- The FDA has approved a new ear tube product that may allow children to avoid surgery for chronic infections.
- The TULA system can be done at a doctor’s office without anesthesia.
- One expert says, however, there are advantages to surgery for recurrent ear infections.
Children with chronic ear infections may be able to skip surgery because of the Tubes Under Local Anesthesia (TULA) system recently approved by the Food and Drug Administration (FDA).
The latest ear tube technology is inserted by trained physicians into the eardrums of children as young as 6 months. Local anesthesia is used in the in-office procedure.
“This approval has the potential to expand patient access to a treatment that can be administered in a physician’s office with local anesthesia and minimal discomfort,”
The tiny ventilation tubes improve airflow and help prevent fluid backup that puts pressure on the eardrum.
“Historically, ear tubes, or tympanostomy tubes, have been placed in the operating room,” Dr. Anna Messner, FACS, FAAP, chief of pediatric otolaryngology at Texas Children’s Hospital in Houston, told Healthline. “It is a short procedure that takes roughly 10 to 15 minutes.”
“People have been trying for years to figure out a good way to do it without anesthesia because, ‘Wouldn’t that be great?’ And I agree,” she said.
“It would save the children from going to the operating room and undergoing anesthesia,” she added. “It would be more cost-effective.”
Similar devices have been introduced in recent years, but they haven’t been used in a widespread manner.
“There have been a number of these developed by different companies over the years, and none of them have really caught on,” Messner said.
Ear infections are the single most common reason parents bring their children to their doctor.
According to the National Institute on Deafness and Other Communication Disorders (NIDCD), five out of six children will have at least one ear infection before their third birthday.
The majority of common ear infections in children are associated with viral infections. Secondhand smoke is also a contributing factor.
“And some kids are just prone to get ear infections,” Messner said. “There are kids who do everything perfect and they still get terrible ear infections.”
Signs of ear infections, says the NIDCD, include trouble sleeping, fever, problems with balance, and fluid draining from the ear.
“The most common age for children with ear infections is somewhere between 9 months and 3 years,” said Messner. “That age group is not known for lying quietly while examined, right? That just doesn’t happen.”
While ear infections are common in childhood and typically respond well to antibiotic therapies, recurrent issues are a cause for concern and require interventions beyond antibiotics.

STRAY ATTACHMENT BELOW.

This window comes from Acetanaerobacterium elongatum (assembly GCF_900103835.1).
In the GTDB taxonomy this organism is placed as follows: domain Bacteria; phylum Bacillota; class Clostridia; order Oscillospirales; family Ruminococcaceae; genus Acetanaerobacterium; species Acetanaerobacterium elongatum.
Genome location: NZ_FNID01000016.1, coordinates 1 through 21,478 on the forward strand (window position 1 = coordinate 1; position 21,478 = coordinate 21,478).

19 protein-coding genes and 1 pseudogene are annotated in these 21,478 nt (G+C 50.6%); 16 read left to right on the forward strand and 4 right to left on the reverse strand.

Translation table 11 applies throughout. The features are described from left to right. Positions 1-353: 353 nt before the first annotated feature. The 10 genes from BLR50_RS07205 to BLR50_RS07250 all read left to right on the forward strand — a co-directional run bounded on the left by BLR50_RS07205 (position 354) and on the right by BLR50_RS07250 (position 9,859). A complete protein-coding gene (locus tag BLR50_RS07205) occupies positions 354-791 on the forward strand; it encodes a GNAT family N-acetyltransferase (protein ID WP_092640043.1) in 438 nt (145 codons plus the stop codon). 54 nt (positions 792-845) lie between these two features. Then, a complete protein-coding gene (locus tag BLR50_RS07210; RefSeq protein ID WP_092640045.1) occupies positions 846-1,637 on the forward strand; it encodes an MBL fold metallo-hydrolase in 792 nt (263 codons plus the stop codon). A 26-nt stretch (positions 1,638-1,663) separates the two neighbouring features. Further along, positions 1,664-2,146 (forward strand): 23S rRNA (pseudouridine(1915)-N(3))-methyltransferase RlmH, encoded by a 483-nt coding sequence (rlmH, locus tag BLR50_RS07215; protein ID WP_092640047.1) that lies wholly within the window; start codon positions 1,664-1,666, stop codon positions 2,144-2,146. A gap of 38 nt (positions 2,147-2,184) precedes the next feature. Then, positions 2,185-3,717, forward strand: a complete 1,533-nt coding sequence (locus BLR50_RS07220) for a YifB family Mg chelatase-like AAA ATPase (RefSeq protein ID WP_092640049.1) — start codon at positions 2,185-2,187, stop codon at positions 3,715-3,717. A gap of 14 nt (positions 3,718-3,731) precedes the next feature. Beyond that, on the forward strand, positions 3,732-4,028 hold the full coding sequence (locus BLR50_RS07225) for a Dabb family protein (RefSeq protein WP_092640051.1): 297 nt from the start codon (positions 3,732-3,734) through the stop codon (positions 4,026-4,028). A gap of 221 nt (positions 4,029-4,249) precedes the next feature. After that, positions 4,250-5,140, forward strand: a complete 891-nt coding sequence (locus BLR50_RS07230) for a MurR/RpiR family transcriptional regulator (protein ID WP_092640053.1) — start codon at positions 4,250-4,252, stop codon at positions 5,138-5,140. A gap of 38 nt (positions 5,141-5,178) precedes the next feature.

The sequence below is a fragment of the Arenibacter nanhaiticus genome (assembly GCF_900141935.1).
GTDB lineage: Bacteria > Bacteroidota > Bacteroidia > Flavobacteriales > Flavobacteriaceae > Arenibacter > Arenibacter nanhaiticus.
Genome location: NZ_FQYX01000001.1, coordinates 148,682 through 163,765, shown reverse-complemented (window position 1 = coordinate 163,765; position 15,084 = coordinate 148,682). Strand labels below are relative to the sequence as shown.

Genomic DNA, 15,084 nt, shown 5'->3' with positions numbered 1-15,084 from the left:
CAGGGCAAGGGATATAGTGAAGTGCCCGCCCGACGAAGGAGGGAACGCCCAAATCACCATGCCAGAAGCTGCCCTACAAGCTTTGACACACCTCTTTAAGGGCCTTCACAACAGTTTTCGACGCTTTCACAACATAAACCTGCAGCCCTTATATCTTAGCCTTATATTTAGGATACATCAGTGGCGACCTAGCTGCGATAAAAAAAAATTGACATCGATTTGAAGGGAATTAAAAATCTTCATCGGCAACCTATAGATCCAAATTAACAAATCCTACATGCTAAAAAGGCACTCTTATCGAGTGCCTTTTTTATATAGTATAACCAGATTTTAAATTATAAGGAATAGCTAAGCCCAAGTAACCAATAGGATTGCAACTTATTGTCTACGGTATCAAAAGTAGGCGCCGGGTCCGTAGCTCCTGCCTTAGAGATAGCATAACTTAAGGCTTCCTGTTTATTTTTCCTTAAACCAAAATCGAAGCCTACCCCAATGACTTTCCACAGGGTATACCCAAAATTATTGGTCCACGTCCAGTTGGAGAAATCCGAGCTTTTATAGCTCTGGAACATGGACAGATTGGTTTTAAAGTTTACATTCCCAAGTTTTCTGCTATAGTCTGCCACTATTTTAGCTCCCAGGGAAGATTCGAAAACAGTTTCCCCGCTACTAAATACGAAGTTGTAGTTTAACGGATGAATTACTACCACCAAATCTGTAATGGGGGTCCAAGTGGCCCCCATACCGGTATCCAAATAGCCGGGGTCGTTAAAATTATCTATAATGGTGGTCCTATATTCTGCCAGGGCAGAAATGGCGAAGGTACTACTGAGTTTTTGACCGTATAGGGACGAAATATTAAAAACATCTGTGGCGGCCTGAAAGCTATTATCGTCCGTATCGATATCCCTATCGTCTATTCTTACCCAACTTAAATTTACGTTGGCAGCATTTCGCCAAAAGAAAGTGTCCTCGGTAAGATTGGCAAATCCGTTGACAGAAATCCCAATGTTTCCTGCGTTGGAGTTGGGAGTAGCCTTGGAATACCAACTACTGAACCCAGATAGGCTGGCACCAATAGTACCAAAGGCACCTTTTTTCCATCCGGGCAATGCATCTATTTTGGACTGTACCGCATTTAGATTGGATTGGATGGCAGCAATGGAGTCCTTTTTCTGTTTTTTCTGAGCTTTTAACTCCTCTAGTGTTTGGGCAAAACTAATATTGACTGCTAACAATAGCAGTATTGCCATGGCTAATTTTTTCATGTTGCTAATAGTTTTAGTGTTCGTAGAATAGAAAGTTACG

“We only consider ear tubes for the kids who have infection after infection after infection where they get very sick and it’s disruptive to the whole family, or the kids who get an ear infection and they have fluid in their ears that won’t go away and it affects their hearing,” Messner said.
For these children, ear tubes make a major difference.
“There’s a reason it is so common and popular, and that’s because it is quite effective,” Messner said. “No matter how they are put in, in the operating room or the office, most kids who have ear tubes in place do not get ear infections.”
If they do get an infection, the excess fluid drains out instead of building up and becoming uncomfortable.
When children undergo ear tube surgery, “Anesthesia is given with a mask, most commonly there is no IV and no intubation,” Messner said. “So it is general anesthesia, but it is a fairly light general anesthesia.”
“The kids are breathing on their own the whole time,” she noted.
While the new TULA system provides families with the option for an in-office treatment, there are trade-offs to consider.
Putting children under general anesthesia has its advantages.
“There are two reasons to do the procedure under general anesthesia,” said Messner. “One, to provide pain control. Trying to numb the eardrum is actually quite difficult because it is deep inside the ear canal.”
The middle ear is also a small area to work with.
“You use a microscope when you do this,” Messner said.
Restraining the child is for everyone’s safety and to reduce the likelihood of injury.
“No matter what, if you’re doing it in-office, the child will need to be restrained. We obviously do not want kids to be in pain,” she said.
Due to these drawbacks, Messner doesn’t see this technology replacing the need for ear tube surgery under general anesthesia.
“Multiple people have tried this and multiple systems have already been developed and there’s often a little bit of a flurry when they first come out, but historically none of them have been that successful,” she said.
“The TULA system that was just approved by the FDA, to say it is a game-changer is grossly overstating what it is, quite frankly,” Messner said.
Similar technologies do exist.
“Iontophoresis, which is a topical anesthetic, has actually been around for decades,” said Messner.
It can be delivered to children in 10 minutes through needle-free electrical currents.
“The difficulty with it historically is that it takes a long time to do and sometimes it works well and sometimes it doesn’t,” she said.
The second aspect to consider, she says, is the little tubes being auto-inserted.
“You still have to hold the instrument and get to the eardrum. It’s successful somewhere between 85 and 90 percent of the time,” she said.
And it’s nearly impossible with a wiggling child.
“Parents need to be prepared that their child has to basically be wrapped up and restrained in order to do this,” said Messner.
“Some parents are OK with that and some parents are not.”
Older children may be more cooperative and the TULA option may work well in such situations.